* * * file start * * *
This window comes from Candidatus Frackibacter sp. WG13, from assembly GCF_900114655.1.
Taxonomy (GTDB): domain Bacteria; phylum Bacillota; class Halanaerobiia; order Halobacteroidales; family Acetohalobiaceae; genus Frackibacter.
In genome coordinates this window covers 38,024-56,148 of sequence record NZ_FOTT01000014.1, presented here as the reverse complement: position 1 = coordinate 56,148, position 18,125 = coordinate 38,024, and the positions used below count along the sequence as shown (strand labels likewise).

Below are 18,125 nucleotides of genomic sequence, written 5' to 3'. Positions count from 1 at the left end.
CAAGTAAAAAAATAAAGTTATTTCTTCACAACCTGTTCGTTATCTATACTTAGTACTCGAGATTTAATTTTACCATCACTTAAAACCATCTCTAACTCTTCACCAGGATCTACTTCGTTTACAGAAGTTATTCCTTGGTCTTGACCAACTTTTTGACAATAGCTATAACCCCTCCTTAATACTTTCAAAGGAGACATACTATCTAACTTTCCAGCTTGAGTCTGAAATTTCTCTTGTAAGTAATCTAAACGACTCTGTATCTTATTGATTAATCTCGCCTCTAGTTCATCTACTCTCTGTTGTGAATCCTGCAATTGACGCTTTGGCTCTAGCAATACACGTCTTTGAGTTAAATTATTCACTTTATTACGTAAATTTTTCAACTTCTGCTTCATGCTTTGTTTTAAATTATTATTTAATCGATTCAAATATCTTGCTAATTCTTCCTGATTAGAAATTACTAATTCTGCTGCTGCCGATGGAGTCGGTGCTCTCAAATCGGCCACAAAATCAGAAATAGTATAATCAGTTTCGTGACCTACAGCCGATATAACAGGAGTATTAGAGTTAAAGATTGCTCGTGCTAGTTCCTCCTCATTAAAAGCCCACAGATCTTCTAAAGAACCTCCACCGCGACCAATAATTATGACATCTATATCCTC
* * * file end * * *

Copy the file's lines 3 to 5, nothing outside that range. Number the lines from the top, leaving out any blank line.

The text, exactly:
In genome coordinates this window covers 38,024-56,148 of sequence record NZ_FOTT01000014.1, presented here as the reverse complement: position 1 = coordinate 56,148, position 18,125 = coordinate 38,024, and the positions used below count along the sequence as shown (strand labels likewise).

Below are 18,125 nucleotides of genomic sequence, written 5' to 3'. Positions count from 1 at the left end.
CAAGTAAAAAAATAAAGTTATTTCTTCACAACCTGTTCGTTATCTATACTTAGTACTCGAGATTTAATTTTACCATCACTTAAAACCATCTCTAACTCTTCACCAGGATCTACTTCGTTTACAGAAGTTATTCCTTGGTCTTGACCAACTTTTTGACAATAGCTATAACCCCTCCTTAATACTTTCAAAGGAGACATACTATCTAACTTTCCAGCTTGAGTCTGAAATTTCTCTTGTAAGTAATCTAAACGACTCTGTATCTTATTGATTAATCTCGCCTCTAGTTCATCTACTCTCTGTTGTGAATCCTGCAATTGACGCTTTGGCTCTAGCAATACACGTCTTTGAGTTAAATTATTCACTTTATTACGTAAATTTTTCAACTTCTGCTTCATGCTTTGTTTTAAATTATTATTTAATCGATTCAAATATCTTGCTAATTCTTCCTGATTAGAAATTACTAATTCTGCTGCTGCCGATGGAGTCGGTGCTCTCAAATCGGCCACAAAATCAGAAATAGTATAATCAGTTTCGTGACCTACAGCCGATATAACAGGAGTATTAGAGTTAAAGATTGCTCGTGCTAGTTCCTCCTCATTAAAAGCCCACAGATCTTCTAAAGAACCTCCACCGCGACCAATAATTATGACATCTATATCCTC